What? Leadership lessons from Stephen King? He’s not a leader ….
I grew up playing softball – a lot. I remember, as a young girl, sleeping with my new glove under my pillow to soften it up. Night after night you could find me throwing the ball around with my older brother, focusing on getting both accuracy and power into my game.
Last week, as I played backyard cricket with my two sons, I noticed exactly why my elder son’s accuracy and power were lacking as he threw the ball to the keeper (the catcher in softball.)
But when I made a gentle suggestion about moving his elbow further back before the throw, he immediately dismissed me as a non-expert.
Because I had never played cricket.
The value of cross-contextual learning
Stephen King is a mega-huge, mega-successful, mega-prolific author. He’s a master of communication and a devotee of persistence. I don’t know about you, but I, for one, think that if the guy’s going to share how he succeeded, as he did in his book “On Writing,” there might be some valuable lessons for those of us who aim to be successful in other realms, such as in leading people.
So here are 5 nuggets of gold from Stephen King that wise leaders would do well to consider.
Nugget #1: “Language does not always have to wear a tie and lace-up shoes.”
Stephen King’s writing is simple. His rule is that if you can say it with less words and smaller words, do it. Write how people talk.
Consider how you speak with your team. There are times when formality is exactly what’s called for, but those times tend to be few and far between. Keep it simple, keep it concise, and drop the jargon wherever possible.
Nugget #2: “No one can be as intellectually slothful as a really smart person; give smart people half a chance and they will ship their oars and drift.”
Procrastination hits smart writers as much as it hits smart leaders.
Keep on top of yourself when it comes to productivity. Just because you can let things slide, doesn’t mean you should.
And when it comes to your team, be aware that if you’ve got a group of really smart people, you need to keep them busy, challenged and motivated. It would be all too easy for a culture of oar-shipping to develop if it’s allowed to.
Nugget #3: “If you don’t want to work your ass off, you have no business trying to write well.”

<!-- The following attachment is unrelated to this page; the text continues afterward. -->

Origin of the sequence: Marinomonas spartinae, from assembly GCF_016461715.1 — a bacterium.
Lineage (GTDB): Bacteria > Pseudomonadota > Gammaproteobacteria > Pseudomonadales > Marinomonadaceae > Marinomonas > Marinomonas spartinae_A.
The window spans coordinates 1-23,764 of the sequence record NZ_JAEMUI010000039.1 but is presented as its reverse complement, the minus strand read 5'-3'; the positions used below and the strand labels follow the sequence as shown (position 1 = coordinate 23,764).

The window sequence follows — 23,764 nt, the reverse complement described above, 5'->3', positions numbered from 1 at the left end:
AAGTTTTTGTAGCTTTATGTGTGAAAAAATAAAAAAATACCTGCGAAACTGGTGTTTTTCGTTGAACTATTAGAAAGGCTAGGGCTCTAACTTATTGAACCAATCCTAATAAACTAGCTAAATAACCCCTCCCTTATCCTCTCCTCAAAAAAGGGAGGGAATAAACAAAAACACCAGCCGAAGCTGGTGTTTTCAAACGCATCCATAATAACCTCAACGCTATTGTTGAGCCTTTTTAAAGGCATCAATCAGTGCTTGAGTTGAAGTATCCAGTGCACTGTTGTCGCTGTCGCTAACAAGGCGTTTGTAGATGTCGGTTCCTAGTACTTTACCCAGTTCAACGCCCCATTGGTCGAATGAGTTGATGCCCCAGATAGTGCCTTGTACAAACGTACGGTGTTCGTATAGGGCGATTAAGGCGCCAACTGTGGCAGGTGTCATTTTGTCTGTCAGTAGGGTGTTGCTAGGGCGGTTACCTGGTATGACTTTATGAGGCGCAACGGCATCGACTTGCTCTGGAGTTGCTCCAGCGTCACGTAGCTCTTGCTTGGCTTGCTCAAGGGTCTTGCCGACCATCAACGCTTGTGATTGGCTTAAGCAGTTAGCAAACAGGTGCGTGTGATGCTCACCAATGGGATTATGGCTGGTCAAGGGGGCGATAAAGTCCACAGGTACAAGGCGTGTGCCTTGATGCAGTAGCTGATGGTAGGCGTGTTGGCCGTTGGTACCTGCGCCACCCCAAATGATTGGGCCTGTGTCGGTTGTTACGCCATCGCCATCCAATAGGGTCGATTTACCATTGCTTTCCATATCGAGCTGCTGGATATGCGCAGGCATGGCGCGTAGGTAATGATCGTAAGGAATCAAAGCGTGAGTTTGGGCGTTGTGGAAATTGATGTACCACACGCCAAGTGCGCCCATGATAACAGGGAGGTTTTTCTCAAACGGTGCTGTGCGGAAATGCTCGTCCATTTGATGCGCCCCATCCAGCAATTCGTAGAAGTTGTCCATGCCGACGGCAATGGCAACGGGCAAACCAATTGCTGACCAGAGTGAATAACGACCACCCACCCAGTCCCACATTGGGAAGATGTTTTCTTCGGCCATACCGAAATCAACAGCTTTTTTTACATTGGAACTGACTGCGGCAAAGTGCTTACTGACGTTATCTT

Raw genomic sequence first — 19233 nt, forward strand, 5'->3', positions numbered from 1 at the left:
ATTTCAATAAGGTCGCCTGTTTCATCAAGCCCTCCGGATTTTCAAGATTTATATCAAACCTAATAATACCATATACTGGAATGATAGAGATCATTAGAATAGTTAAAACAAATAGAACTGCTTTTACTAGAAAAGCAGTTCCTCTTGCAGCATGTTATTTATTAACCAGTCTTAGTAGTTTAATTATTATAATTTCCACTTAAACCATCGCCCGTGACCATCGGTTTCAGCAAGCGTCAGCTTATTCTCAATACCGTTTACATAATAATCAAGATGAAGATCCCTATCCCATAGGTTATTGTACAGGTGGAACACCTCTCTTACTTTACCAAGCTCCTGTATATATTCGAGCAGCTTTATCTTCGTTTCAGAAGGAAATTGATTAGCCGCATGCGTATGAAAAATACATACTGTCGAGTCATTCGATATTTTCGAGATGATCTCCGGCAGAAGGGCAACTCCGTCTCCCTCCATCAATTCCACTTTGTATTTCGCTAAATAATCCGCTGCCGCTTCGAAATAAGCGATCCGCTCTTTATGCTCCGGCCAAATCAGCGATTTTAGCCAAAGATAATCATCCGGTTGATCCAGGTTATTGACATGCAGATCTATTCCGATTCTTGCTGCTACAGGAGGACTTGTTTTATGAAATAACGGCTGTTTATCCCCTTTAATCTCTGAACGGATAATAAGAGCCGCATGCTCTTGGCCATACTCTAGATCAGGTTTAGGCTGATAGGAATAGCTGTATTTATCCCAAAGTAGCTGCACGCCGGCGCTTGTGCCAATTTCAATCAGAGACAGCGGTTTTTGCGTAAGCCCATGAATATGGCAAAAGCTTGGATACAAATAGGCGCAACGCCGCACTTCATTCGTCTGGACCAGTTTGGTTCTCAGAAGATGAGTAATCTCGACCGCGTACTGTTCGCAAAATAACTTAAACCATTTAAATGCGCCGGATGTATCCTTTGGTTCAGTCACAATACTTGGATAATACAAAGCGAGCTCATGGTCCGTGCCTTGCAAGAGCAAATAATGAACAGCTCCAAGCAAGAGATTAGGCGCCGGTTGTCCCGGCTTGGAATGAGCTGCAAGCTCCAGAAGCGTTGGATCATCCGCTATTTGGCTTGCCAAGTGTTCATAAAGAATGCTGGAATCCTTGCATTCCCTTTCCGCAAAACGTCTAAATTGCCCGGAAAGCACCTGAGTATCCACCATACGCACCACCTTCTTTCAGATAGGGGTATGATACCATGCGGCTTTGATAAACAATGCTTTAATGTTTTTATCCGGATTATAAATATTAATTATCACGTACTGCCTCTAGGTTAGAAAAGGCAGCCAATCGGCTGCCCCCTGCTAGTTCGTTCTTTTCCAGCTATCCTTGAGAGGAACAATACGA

Is the cross-contextual lesson loud and clear here? I hope so.
Work on your leadership. Give it priority. There will never come a time when you are a complete leader and the learning stops.
Nugget #4: “If you do your job, your characters will come to life and start doing stuff on their own.”
King knows that a book is really coming together when his characters start behaving in ways he didn’t intend them to. They take over, and that’s when the magic happens.
You don’t necessarily want the unexpected in your team, but if you lead well, your team members will “come to life and start doing stuff on their own.” Give them the resources and the support and they’ll surprise you with what they can achieve without you.
Nugget #5: “I’m a lot more interested in what’s going to happen than what already did.”
Looking back at what you’ve already written is dangerous for a writer. You need to keep moving forward, from the beginning of a draft, through to the end of it. Revision comes only after the first draft is complete.
Focusing on the past – your successes and failures – doesn’t move you towards the visions and goals which drive your future outcomes. You need to keep pressing on and creating the next version of your leadership reality. Dwelling spells doom.
The cross-contextual mentor
My son apologised to me a few hours after my initial cricket-mentoring advice fell on deaf ears. After I’d returned indoors, he’d stayed outside to practice on his own, without his mother telling him how to throw a ball.
“It worked,” he said to me. “I tried what you said about my elbow and it worked. I’m sorry I didn’t listen the first time.”
Live and learn.